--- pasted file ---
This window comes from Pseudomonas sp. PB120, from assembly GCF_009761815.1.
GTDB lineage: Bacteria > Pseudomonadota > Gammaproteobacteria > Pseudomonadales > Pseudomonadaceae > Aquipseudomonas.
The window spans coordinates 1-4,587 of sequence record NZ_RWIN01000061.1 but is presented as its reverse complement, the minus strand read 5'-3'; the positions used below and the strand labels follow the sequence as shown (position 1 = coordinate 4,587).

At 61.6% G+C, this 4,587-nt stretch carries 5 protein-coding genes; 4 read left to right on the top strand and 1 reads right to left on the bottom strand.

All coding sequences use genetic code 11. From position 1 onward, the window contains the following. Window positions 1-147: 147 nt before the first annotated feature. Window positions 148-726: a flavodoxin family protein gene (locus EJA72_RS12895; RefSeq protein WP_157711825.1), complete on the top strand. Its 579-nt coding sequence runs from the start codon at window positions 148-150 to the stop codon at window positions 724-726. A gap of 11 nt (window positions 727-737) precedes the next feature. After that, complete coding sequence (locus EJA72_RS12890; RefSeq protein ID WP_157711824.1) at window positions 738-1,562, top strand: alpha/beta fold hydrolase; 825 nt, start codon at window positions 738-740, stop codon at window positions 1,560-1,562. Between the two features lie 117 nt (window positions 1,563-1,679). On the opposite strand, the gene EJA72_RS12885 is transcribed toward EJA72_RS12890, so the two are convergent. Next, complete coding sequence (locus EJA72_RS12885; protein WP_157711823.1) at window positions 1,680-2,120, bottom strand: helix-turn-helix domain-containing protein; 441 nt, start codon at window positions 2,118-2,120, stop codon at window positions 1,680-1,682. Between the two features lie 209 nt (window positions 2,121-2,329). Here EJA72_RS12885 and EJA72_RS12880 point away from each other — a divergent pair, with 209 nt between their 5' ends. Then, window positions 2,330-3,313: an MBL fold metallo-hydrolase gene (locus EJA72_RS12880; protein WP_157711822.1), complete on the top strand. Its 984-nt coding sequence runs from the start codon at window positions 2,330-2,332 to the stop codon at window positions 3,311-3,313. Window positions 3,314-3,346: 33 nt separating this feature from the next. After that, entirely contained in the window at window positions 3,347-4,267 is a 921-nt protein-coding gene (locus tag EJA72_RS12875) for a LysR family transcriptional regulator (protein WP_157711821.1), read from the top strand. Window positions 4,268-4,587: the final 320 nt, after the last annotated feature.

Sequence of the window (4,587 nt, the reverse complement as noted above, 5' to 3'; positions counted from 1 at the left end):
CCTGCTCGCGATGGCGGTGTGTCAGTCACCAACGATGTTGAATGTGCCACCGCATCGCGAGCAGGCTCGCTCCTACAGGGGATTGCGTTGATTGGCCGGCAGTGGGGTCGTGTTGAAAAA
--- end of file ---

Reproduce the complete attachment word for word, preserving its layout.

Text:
This window comes from Pseudomonas sp. PB120, from assembly GCF_009761815.1.
GTDB lineage: Bacteria > Pseudomonadota > Gammaproteobacteria > Pseudomonadales > Pseudomonadaceae > Aquipseudomonas.
The window spans coordinates 1-4,587 of sequence record NZ_RWIN01000061.1 but is presented as its reverse complement, the minus strand read 5'-3'; the positions used below and the strand labels follow the sequence as shown (position 1 = coordinate 4,587).

At 61.6% G+C, this 4,587-nt stretch carries 5 protein-coding genes; 4 read left to right on the top strand and 1 reads right to left on the bottom strand.

All coding sequences use genetic code 11. From position 1 onward, the window contains the following. Window positions 1-147: 147 nt before the first annotated feature. Window positions 148-726: a flavodoxin family protein gene (locus EJA72_RS12895; RefSeq protein WP_157711825.1), complete on the top strand. Its 579-nt coding sequence runs from the start codon at window positions 148-150 to the stop codon at window positions 724-726. A gap of 11 nt (window positions 727-737) precedes the next feature. After that, complete coding sequence (locus EJA72_RS12890; RefSeq protein ID WP_157711824.1) at window positions 738-1,562, top strand: alpha/beta fold hydrolase; 825 nt, start codon at window positions 738-740, stop codon at window positions 1,560-1,562. Between the two features lie 117 nt (window positions 1,563-1,679). On the opposite strand, the gene EJA72_RS12885 is transcribed toward EJA72_RS12890, so the two are convergent. Next, complete coding sequence (locus EJA72_RS12885; protein WP_157711823.1) at window positions 1,680-2,120, bottom strand: helix-turn-helix domain-containing protein; 441 nt, start codon at window positions 2,118-2,120, stop codon at window positions 1,680-1,682. Between the two features lie 209 nt (window positions 2,121-2,329). Here EJA72_RS12885 and EJA72_RS12880 point away from each other — a divergent pair, with 209 nt between their 5' ends. Then, window positions 2,330-3,313: an MBL fold metallo-hydrolase gene (locus EJA72_RS12880; protein WP_157711822.1), complete on the top strand. Its 984-nt coding sequence runs from the start codon at window positions 2,330-2,332 to the stop codon at window positions 3,311-3,313. Window positions 3,314-3,346: 33 nt separating this feature from the next. After that, entirely contained in the window at window positions 3,347-4,267 is a 921-nt protein-coding gene (locus tag EJA72_RS12875) for a LysR family transcriptional regulator (protein WP_157711821.1), read from the top strand. Window positions 4,268-4,587: the final 320 nt, after the last annotated feature.

Sequence of the window (4,587 nt, the reverse complement as noted above, 5' to 3'; positions counted from 1 at the left end):
CCTGCTCGCGATGGCGGTGTGTCAGTCACCAACGATGTTGAATGTGCCACCGCATCGCGAGCAGGCTCGCTCCTACAGGGGATTGCGTTGATTGGCCGGCAGTGGGGTCGTGTTGAAAAA